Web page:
He had not noticed the sign earlier that day — the one that read “road closed, under construction”. He wondered at that but didn’t wonder too much. A man drives up and down the same road for the majority of his life and he begins to not see it. Though, still, it seemed strange — it was his street. He should have seen the problem with the road. He should have noticed the new bumps and lumps, should have smelled the curling asphalt in the summer.
But it was another thing to deal with in a day full of strange things. He’d just been fired. His boss cited the economy, but he knew better. There’d been hints here and there throughout the last month. People in his department being released, subtle conversations that no one seemed to think he noticed. When he was called into his boss’s office, she said to him, “I’m sorry. We’re not seeing the kind of performance that we’re hoping for out of you.”
He didn’t have much to say about that. So he didn’t respond. He grabbed his coat, a few things from his desk, and left the building.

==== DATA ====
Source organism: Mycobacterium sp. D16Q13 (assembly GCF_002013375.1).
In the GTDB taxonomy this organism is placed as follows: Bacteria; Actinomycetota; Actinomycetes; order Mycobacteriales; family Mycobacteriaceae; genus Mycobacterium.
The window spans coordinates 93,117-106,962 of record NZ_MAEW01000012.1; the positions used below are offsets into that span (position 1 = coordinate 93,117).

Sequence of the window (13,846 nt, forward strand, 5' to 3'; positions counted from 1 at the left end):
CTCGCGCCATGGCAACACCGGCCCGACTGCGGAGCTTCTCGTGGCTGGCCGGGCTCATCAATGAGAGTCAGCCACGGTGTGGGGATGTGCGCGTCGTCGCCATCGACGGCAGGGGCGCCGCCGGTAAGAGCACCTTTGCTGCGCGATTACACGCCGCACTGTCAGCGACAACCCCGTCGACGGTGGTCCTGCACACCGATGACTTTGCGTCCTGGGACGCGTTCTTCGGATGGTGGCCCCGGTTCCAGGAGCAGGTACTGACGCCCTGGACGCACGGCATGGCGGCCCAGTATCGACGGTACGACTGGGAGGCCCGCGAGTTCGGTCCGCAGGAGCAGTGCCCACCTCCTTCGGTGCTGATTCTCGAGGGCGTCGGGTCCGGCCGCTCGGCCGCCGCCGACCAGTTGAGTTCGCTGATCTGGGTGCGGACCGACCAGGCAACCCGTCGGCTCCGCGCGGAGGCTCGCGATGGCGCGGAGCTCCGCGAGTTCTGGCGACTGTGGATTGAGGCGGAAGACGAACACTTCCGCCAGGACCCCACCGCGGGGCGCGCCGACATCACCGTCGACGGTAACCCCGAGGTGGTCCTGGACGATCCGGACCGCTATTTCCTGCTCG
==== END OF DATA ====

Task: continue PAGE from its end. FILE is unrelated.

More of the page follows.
There didn’t seem to be much construction on the road, at least nothing that he noticed. He realized that this might be the case, that the construction might be down the road but not visible right now but the absence of visible construction infuriated him for some reason.
He kept driving and kept thinking. He felt the tension throughout his body — what would he tell his wife, his family, the ones that seemed to think that he had it all together? He knew that he wasn’t going into that career again — not that, not that dog-eat-dog self-hating monster that consumed him for the last fifteen year. And he wasn’t sure who would understand and who would look at him with disgust.
He arrived, parked, and walked through the double-front doors that his wife had workers install shortly after they bought the house.
“Why didn’t you have this done when we bought the house,” he asked her at the time. “The best time to do the work is before we’ve moved in.” But she just shrugged.
“A house is always a work in progress,” she responded.
He took a deep breath at the entrance and went on in. His wife was in the living room, reading a book. “How was your day?” she said. “You’re home early.”
He glanced out of the window and saw the way that the snow clung to the road and then blew away, revealing the cracked and wrinkled asphalt underneath. A few yellow and orange crews wandered up the street, setting up signs and barriers that prevented others from getting in. The road needed work, he thought. Seems time for it to be closed.
“It took longer to get home. The road’s closed,” he said. “It’s under construction.”